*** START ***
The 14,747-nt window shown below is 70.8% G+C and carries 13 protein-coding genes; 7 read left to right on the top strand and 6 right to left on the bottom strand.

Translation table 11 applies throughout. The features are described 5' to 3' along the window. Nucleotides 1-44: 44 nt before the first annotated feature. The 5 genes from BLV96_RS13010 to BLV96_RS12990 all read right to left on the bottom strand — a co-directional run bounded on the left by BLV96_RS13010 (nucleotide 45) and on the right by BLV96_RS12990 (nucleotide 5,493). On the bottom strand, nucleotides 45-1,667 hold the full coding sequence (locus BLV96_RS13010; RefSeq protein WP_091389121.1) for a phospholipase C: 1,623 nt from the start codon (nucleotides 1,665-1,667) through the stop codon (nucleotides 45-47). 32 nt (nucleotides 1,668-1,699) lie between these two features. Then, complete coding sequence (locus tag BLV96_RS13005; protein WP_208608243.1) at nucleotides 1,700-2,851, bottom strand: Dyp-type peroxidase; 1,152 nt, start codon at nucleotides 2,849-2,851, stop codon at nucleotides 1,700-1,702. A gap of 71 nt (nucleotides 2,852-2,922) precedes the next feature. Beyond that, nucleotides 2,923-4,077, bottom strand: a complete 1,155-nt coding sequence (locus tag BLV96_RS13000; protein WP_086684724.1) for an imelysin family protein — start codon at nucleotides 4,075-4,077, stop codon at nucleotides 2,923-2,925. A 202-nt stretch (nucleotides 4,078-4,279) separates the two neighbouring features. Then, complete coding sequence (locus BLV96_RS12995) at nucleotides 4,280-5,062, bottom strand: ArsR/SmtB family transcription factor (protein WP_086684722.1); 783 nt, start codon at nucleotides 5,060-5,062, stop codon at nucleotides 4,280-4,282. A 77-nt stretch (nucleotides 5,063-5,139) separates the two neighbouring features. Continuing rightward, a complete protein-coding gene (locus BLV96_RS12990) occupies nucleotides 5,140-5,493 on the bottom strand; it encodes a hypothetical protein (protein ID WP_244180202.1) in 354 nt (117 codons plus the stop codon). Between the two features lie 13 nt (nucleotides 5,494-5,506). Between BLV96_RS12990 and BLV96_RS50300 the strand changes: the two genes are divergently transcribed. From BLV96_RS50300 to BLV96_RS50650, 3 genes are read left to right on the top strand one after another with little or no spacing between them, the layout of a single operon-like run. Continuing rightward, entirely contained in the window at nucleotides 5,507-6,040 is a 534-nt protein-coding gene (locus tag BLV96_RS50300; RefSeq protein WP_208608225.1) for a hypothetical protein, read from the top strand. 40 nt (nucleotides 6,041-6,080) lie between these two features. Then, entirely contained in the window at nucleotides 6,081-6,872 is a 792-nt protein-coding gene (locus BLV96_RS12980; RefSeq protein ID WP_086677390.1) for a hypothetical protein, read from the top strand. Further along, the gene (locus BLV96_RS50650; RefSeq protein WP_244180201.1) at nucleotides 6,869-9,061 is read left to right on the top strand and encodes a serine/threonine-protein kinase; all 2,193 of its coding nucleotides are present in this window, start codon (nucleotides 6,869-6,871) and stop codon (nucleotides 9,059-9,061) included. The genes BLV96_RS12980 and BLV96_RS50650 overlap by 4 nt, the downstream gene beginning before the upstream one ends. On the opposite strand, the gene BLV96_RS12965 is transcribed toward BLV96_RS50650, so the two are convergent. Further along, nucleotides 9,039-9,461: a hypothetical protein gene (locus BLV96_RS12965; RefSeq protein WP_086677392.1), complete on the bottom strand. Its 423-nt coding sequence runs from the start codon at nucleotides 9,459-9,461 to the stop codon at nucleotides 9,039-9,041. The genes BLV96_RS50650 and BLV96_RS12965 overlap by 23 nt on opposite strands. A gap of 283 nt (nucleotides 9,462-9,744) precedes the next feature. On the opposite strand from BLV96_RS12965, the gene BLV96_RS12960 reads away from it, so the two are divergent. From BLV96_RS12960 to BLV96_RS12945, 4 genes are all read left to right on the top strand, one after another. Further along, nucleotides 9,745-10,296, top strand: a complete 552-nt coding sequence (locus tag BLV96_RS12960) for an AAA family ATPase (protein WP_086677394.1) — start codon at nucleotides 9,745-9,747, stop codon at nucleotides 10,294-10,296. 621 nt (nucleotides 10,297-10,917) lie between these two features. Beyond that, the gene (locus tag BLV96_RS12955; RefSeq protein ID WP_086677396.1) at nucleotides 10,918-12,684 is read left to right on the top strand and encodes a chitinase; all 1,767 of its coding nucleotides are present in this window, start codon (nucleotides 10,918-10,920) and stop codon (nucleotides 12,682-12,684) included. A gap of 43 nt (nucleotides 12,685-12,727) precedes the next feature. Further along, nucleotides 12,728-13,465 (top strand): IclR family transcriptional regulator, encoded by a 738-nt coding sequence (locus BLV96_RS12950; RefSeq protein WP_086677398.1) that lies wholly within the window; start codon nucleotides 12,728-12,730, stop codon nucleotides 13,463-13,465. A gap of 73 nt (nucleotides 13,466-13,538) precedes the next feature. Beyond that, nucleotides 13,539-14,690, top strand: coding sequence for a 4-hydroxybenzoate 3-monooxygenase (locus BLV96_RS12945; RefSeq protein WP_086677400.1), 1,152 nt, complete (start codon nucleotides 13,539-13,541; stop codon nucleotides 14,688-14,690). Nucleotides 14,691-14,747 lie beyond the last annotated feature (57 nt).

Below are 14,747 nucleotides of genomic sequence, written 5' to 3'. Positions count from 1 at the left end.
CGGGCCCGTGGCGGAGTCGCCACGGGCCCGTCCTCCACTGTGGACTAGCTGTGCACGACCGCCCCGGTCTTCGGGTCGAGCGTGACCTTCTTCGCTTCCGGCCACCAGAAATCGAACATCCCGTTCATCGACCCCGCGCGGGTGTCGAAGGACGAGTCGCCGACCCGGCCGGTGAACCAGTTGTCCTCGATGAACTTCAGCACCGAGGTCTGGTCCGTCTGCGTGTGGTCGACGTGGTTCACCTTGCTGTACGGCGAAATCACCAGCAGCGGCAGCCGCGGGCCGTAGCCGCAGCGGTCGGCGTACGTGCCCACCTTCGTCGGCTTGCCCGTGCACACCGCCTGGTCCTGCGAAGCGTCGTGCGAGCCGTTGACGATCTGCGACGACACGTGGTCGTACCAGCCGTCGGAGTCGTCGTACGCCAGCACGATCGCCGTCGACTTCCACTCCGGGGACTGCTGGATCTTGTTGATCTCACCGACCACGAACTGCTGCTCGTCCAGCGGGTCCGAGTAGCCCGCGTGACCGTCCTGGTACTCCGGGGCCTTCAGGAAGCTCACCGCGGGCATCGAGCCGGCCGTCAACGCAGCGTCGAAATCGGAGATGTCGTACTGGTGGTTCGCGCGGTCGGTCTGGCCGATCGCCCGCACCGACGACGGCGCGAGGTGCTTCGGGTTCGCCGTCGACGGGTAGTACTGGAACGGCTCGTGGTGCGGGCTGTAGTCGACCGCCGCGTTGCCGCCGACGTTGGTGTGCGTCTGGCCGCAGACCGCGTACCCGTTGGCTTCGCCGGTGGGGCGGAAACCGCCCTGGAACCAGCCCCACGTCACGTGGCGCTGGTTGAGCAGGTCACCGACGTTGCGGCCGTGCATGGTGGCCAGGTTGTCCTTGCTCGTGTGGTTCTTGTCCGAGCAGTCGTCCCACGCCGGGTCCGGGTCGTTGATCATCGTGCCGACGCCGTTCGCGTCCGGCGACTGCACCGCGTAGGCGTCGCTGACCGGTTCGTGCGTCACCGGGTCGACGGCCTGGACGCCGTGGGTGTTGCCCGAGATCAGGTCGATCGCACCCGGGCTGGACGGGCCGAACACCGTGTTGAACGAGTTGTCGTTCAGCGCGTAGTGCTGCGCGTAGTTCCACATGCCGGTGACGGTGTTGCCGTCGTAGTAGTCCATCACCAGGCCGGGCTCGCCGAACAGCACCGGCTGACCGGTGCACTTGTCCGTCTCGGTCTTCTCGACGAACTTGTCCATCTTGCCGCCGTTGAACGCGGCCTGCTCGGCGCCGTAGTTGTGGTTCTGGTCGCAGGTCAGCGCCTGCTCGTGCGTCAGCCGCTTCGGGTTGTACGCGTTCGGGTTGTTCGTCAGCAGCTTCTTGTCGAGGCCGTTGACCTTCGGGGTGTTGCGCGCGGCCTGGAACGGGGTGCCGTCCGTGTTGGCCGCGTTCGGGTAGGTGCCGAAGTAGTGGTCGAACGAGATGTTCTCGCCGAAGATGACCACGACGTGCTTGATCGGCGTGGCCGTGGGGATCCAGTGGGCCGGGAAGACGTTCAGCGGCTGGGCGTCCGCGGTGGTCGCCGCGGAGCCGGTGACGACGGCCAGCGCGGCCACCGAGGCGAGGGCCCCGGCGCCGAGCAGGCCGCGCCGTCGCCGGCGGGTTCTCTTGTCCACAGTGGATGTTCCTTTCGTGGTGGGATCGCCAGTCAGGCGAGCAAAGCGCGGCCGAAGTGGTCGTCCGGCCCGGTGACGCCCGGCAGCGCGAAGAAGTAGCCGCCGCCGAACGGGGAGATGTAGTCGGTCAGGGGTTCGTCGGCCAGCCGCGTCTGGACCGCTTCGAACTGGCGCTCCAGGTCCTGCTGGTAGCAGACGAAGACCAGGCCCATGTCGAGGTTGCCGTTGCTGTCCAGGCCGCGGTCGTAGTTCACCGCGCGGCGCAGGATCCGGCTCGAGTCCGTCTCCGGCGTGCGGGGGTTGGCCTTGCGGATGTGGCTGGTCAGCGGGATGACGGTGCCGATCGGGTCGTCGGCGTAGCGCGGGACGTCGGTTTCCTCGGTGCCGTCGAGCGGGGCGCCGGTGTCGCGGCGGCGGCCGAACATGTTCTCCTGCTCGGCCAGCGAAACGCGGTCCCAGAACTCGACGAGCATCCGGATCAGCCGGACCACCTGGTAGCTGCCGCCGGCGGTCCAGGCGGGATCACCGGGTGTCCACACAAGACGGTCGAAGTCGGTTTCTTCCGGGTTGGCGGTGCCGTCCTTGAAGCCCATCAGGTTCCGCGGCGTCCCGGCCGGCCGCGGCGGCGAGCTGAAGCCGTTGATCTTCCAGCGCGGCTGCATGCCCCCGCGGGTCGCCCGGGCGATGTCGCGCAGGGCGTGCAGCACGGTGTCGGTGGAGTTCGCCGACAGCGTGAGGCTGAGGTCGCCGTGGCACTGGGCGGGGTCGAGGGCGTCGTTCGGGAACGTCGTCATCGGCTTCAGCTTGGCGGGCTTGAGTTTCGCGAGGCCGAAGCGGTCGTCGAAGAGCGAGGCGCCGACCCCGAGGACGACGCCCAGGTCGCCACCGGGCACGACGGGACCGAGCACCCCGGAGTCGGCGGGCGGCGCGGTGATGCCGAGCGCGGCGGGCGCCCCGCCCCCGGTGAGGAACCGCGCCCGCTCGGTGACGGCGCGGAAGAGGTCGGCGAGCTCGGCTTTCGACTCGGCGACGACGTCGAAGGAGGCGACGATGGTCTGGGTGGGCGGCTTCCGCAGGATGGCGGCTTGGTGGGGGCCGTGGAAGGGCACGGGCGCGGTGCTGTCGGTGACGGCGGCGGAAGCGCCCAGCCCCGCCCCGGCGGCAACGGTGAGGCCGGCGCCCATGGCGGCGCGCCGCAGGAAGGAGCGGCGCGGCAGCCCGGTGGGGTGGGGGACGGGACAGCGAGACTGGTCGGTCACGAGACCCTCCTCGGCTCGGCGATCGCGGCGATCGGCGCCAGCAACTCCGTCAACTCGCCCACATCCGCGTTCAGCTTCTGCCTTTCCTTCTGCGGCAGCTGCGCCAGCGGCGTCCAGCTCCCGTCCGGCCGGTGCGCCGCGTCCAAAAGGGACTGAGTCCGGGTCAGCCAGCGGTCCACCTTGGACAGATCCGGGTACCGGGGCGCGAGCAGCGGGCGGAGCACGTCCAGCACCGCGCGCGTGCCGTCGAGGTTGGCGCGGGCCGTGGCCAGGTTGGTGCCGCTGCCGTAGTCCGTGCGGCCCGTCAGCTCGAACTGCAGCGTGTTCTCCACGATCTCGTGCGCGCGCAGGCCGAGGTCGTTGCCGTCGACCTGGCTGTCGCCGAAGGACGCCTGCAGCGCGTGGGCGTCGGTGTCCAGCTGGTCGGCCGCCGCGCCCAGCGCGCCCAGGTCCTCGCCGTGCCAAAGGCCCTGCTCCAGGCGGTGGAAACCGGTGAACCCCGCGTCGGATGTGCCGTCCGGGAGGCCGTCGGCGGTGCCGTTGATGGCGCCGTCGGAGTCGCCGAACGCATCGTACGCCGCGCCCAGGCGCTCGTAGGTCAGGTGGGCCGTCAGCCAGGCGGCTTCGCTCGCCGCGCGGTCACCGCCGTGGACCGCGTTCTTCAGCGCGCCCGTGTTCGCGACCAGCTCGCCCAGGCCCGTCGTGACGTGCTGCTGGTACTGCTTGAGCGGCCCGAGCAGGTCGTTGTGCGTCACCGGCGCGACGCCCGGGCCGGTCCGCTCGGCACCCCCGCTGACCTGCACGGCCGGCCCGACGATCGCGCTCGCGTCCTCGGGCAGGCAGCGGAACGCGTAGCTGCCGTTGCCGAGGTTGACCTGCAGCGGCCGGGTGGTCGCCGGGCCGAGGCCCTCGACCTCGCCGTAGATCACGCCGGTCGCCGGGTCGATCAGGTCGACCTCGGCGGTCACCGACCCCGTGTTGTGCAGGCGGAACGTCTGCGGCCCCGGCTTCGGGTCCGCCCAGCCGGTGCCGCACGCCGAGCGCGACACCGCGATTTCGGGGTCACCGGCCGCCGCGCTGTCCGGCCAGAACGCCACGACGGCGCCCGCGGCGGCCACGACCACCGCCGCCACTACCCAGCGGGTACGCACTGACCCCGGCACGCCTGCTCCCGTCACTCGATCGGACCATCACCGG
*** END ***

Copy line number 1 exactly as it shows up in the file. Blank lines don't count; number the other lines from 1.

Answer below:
The 14,747-nt window shown below is 70.8% G+C and carries 13 protein-coding genes; 7 read left to right on the top strand and 6 right to left on the bottom strand.